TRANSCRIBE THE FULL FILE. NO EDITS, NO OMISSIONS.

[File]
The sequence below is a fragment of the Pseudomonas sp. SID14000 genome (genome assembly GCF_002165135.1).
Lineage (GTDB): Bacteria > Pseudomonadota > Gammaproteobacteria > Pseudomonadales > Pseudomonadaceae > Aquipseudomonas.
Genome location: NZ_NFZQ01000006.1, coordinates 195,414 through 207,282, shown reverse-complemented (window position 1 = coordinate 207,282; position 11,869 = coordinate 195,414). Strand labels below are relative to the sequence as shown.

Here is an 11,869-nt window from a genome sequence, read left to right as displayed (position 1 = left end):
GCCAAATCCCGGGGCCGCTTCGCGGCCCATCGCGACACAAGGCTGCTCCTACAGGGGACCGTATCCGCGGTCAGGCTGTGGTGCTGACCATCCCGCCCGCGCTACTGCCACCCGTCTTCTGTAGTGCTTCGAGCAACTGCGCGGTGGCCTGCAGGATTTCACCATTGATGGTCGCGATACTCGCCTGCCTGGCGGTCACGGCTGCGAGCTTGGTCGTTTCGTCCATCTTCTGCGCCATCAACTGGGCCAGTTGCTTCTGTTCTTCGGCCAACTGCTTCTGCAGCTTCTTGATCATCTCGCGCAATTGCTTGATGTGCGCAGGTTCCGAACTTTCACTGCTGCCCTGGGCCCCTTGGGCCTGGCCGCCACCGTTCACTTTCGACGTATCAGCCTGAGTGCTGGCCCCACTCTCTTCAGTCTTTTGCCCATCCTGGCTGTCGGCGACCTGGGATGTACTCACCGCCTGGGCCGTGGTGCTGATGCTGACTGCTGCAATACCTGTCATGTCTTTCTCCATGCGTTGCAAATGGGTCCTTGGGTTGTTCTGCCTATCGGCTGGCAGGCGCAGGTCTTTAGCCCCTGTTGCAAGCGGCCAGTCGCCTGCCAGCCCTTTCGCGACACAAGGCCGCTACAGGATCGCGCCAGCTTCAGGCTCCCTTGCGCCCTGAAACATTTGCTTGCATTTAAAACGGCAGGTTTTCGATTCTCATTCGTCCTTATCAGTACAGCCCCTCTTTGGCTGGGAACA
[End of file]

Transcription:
The sequence below is a fragment of the Pseudomonas sp. SID14000 genome (genome assembly GCF_002165135.1).
Lineage (GTDB): Bacteria > Pseudomonadota > Gammaproteobacteria > Pseudomonadales > Pseudomonadaceae > Aquipseudomonas.
Genome location: NZ_NFZQ01000006.1, coordinates 195,414 through 207,282, shown reverse-complemented (window position 1 = coordinate 207,282; position 11,869 = coordinate 195,414). Strand labels below are relative to the sequence as shown.

Here is an 11,869-nt window from a genome sequence, read left to right as displayed (position 1 = left end):
GCCAAATCCCGGGGCCGCTTCGCGGCCCATCGCGACACAAGGCTGCTCCTACAGGGGACCGTATCCGCGGTCAGGCTGTGGTGCTGACCATCCCGCCCGCGCTACTGCCACCCGTCTTCTGTAGTGCTTCGAGCAACTGCGCGGTGGCCTGCAGGATTTCACCATTGATGGTCGCGATACTCGCCTGCCTGGCGGTCACGGCTGCGAGCTTGGTCGTTTCGTCCATCTTCTGCGCCATCAACTGGGCCAGTTGCTTCTGTTCTTCGGCCAACTGCTTCTGCAGCTTCTTGATCATCTCGCGCAATTGCTTGATGTGCGCAGGTTCCGAACTTTCACTGCTGCCCTGGGCCCCTTGGGCCTGGCCGCCACCGTTCACTTTCGACGTATCAGCCTGAGTGCTGGCCCCACTCTCTTCAGTCTTTTGCCCATCCTGGCTGTCGGCGACCTGGGATGTACTCACCGCCTGGGCCGTGGTGCTGATGCTGACTGCTGCAATACCTGTCATGTCTTTCTCCATGCGTTGCAAATGGGTCCTTGGGTTGTTCTGCCTATCGGCTGGCAGGCGCAGGTCTTTAGCCCCTGTTGCAAGCGGCCAGTCGCCTGCCAGCCCTTTCGCGACACAAGGCCGCTACAGGATCGCGCCAGCTTCAGGCTCCCTTGCGCCCTGAAACATTTGCTTGCATTTAAAACGGCAGGTTTTCGATTCTCATTCGTCCTTATCAGTACAGCCCCTCTTTGGCTGGGAACA